Scientists at Paderborn University researched the contributing factors
The atmosphere and design of a workplace play a key role when employees evaluate their employers – as demonstrated by research findings from two economists at Paderborn University, Dr. Katharina Radermacher and Enja Marie Herdejürgen. Their study, entitled ‘Findings from employer assessments: the potential of working atmosphere and workplace design for willingness to recommend employers’, was supported by the Interior Business Association (IBA) and published by them this year.
The scientists examined employees’ willingness to recommend their employers using survey results from the ‘Best Workplace Award 2019’, awarded by the IBA and the online rating platform ‘kununu’. As well as showing recommendation rates, platforms like ‘kununu’ also contain numerous comments from assessors and thus serve as a vital source of information for potential applicants seeking jobs. ‘Working atmosphere has the greatest impact on willingness to recommend. An attractive working environment in the physical sense is also a key factor in companies’ success at obtaining and retaining employees’, is Radermacher’s summary of the research findings.
Factors behind a positive working atmosphere
The study shows that willingness to recommend is particularly affected by what are known as ‘soft’ factors such as working atmosphere, managers’ conduct, and communication. To optimise the atmosphere in a workplace, the research findings show that companies should for example promote aspects such as helpfulness, teamwork, friendliness and openness, which boost cooperation between colleagues. Conversely, competitiveness, mobbing and a lack of appreciation by managers result in a negative perception of the working atmosphere, as do physical and emotional stress caused by overloading, pressure and uncertainty.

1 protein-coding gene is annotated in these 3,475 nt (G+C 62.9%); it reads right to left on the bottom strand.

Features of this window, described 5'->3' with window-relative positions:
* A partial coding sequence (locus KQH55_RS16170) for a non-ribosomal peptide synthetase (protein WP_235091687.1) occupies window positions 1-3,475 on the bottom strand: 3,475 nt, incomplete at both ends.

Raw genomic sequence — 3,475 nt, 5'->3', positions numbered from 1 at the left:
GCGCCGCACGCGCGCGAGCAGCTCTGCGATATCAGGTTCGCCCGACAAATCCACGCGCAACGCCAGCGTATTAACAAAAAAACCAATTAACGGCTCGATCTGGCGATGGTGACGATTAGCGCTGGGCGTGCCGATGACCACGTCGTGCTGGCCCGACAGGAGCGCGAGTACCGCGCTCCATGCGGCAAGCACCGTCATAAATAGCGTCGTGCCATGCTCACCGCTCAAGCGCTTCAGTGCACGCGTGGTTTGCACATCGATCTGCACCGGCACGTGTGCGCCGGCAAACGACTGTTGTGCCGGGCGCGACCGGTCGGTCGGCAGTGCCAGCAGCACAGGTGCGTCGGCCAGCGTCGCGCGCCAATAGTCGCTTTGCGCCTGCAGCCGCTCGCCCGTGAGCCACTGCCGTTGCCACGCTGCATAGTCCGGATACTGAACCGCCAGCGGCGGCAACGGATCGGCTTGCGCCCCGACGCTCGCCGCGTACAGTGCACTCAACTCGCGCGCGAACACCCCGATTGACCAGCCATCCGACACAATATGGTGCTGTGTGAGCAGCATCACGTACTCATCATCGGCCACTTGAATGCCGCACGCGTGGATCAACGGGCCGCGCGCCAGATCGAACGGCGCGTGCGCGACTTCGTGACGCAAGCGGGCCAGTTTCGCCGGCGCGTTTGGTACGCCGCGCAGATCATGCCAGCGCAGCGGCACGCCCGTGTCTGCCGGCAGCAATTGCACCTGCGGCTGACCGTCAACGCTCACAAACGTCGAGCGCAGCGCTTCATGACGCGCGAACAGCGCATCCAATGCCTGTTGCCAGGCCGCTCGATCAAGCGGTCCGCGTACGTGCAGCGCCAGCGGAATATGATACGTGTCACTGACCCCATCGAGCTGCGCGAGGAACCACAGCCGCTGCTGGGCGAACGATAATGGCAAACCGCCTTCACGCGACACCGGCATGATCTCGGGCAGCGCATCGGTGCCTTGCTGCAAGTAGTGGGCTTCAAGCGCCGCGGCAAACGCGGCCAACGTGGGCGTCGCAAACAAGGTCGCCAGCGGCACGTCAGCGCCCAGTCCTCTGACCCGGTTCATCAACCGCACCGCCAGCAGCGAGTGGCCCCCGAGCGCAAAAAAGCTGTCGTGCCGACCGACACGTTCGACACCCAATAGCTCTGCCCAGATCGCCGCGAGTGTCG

Flexibility in the workplace
According to the study, workplace characteristics such as flexible working hours and locations or spatial design have a greater effect on employee recommendations than salary does. The flexible use of working areas also has a major impact on communications. Herdejürgen: ‘Workplace characteristics offer significant, as yet untapped potential for recommendations. Companies absolutely need to incorporate this into their employer branding strategy.’ In the Paderborn scientists’ view, workplace design should therefore also be highlighted to potential applicants. This could for example be presented using photos or 360-degree tours of the office on career websites or job portals.
Recommendations for employers: utilise your potential
Experts Radermacher and Herdejürgen recommend: ‘Employers absolutely must make use of publicly available information from rating platforms. The specific measures that should be implemented in a particular company should be determined via a company-specific evaluation of employees’ willingness to recommend the company and of comments on rating platforms. These may indicate any specific issues or grievances and highlight potential for improvement at a company. The next step is to introduce measures tailored to employees’ needs so as to viewed as a fair company that is committed to its employees.’
Further information about the study:
Dr. Katharina Radermacher, Enja Marie Herdejürgen: ‘Findings from employer assessments: the potential of working atmosphere and workplace design for willingness to recommend employers’ (in German), publisher: Interior Business Association (IBA), January 2022 https://iba.online/site/assets/files/6198/studie-arbeitgeberattraktivitaet_2022_final.pdf